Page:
Although head-lice infestations most commonly affect school-aged children and their caretakers, I have only ever had lice as a 20-something. My freshman year of college, my boyfriend and I both contracted lice during midterms (and it remains a playful disagreement about who gave it to whom). It happened again last year: I got lice after summer camp, incidentally while living in a co-op with 27 other people. And even though lice spreads from head to head, often in close quarters, thanks to some straightforward at-home treatment and prevention measures, no one else in either my dorm room or co-op got infested (other than the person with whom I was sharing a bed).
If you also find yourself with lice, rest assured that you don’t have to shave your head or throw away all of your clothing. They can’t jump or fly, don’t spread disease, and aren’t a sign of poor hygiene. According to all six experts I spoke with, lice are most commonly spread by head-to-head contact, and they can’t live for more than 24 hours on non-human surfaces — including hair brushes and furniture. Unfortunately, no single treatment alone is going to eliminate them. “People want a miracle product, but if there was a miracle product, lice wouldn’t exist. The products simply make your job easier,” says Katie Shepherd, founder and CEO of the Shepherd Institute for Lice Solutions, who has been working in the at-home lice removal industry for over two decades.
From my experience, you only need a handful of drugstore essentials to remove head lice at home. If you want to really cover your bases, experts suggest that you clean items that have been exposed to head contact within the past 24 hours, like bedsheets, towels, and recently worn hats, in a hot dryer to kill any stray lice and nits. Items that can’t be put in the dryer, like stuffed animals, should be put in garbage bags for a day or two. But using a combination of the following treatments has worked for me — twice. So instead of ripping out your hair (literally), here are the products that made my life a little easier — with some insight from the experts on the safety and efficacy of each — most of which are only a drugstore away.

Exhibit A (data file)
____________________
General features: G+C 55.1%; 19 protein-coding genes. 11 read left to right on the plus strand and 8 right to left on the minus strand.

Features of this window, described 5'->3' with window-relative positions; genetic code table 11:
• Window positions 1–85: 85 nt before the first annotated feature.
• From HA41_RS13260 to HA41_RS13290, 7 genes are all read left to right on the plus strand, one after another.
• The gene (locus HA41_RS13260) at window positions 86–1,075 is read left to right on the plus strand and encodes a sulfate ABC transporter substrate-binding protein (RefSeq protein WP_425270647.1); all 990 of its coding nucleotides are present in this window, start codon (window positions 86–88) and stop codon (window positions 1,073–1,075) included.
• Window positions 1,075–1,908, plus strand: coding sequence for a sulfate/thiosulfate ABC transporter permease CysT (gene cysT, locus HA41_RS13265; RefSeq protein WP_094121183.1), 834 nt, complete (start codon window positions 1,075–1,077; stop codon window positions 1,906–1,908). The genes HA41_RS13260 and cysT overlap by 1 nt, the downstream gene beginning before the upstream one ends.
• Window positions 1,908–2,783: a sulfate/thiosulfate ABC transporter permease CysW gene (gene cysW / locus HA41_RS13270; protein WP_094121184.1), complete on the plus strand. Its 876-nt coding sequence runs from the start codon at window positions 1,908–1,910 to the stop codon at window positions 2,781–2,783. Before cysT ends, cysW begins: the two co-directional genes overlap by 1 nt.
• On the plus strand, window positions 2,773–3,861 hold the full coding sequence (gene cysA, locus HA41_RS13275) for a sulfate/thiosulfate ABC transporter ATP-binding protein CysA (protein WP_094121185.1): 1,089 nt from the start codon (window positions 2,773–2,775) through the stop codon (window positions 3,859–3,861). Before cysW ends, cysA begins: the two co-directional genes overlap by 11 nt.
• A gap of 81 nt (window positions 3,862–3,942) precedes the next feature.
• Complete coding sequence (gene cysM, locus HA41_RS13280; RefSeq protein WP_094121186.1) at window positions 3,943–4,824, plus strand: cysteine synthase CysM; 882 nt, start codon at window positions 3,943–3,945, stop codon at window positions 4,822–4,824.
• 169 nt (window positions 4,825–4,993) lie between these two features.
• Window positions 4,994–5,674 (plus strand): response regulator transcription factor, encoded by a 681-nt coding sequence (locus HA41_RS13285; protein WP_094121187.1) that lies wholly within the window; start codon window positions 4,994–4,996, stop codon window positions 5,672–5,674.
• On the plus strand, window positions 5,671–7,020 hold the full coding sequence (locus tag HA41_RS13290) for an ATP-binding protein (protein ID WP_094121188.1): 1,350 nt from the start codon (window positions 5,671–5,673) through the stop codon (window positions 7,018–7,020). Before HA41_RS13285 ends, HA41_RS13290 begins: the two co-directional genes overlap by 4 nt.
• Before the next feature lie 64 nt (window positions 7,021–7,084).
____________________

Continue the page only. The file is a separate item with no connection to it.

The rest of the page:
In my experience, the most labor intensive and essential part of treating lice and preventing reinfestation is the process of manually removing any live lice and nits (which are lice eggs that affix to hair shafts with cement-like glue) — and all of the lice removal professionals who I spoke to agree. “If they’re not there, you’re not going to have lice,” explains Dr. John Clark, professor of environmental toxicology and chemistry in the Department of Veterinary and Animal Sciences at the University of Massachusetts Amherst, who is in favor of nit removal (by people who have done it before) as an effective form of treatment. Successful nit removal requires good lighting, a high-quality nit comb, and someone who really cares about you — or at the very least is willing to go through your hair and remove all the nits until they are gone. “It’s a manual, labor intensive removal process, you’re just not going to get around that,” says Maria Botham, founder and president of Hair Fairies, who has professionally been removing lice for over two decades. “You have to take the time to comb and to methodically go through the hair, and even then I tell people to keep checking,” adds Shepherd.
When it comes to the world of nit combs, fine toothed means high quality, and both Shepherd and Lena Gorelik, owner of Lice Free Noggins, specifically vouch for the Nit Free Terminator. Shepherd calls it “absolutely the most effective comb in the world,” citing a Lice Solutions study that found the Nit Free Terminator comb to be three times as effective at removing nits compared to the others tested. Even though the comb is not sold in most pharmacies, both advocate for preemptively buying it online.
A couple of doctors advise against nit picking as the primary and sole method of treatment, which is where over-the-counter chemical rinses come in. Two of the doctors who I spoke to—Dr. Richard Pollack, President and Chief Scientific Officer at IdentifyUS who holds a Ph.D. in parasitology, and Dr. Bernard Cohen, professor of pediatrics and dermatology at John Hopkins—advocate for using these rinses, though the efficacy is debated in the scientific literature. However, all three doctors agree that they are most effective at killing live lice, and are safe to use — though if you’re looking for a treatment that’ll kill both nits and live lice, the doctors agree that you’re going to need something with a prescription.
There are two insecticides commonly found in over-the-counter rinses: pyrethrin, a composite of the chrysanthemum flower, and permethrin, its chemical compound equivalent. I’ve had the best results using a two-pack of generic permethrin-based rinse on the first day and again a week later. The idea behind this approach, which is recommended by Drs. Pollack and Cohen (but not Dr. Clark because of lice resistance) is that lice take 9-12 days to mature, so treatment initially targets live lice, and then later wards off any additional live lice that have since hatched from unremoved nits.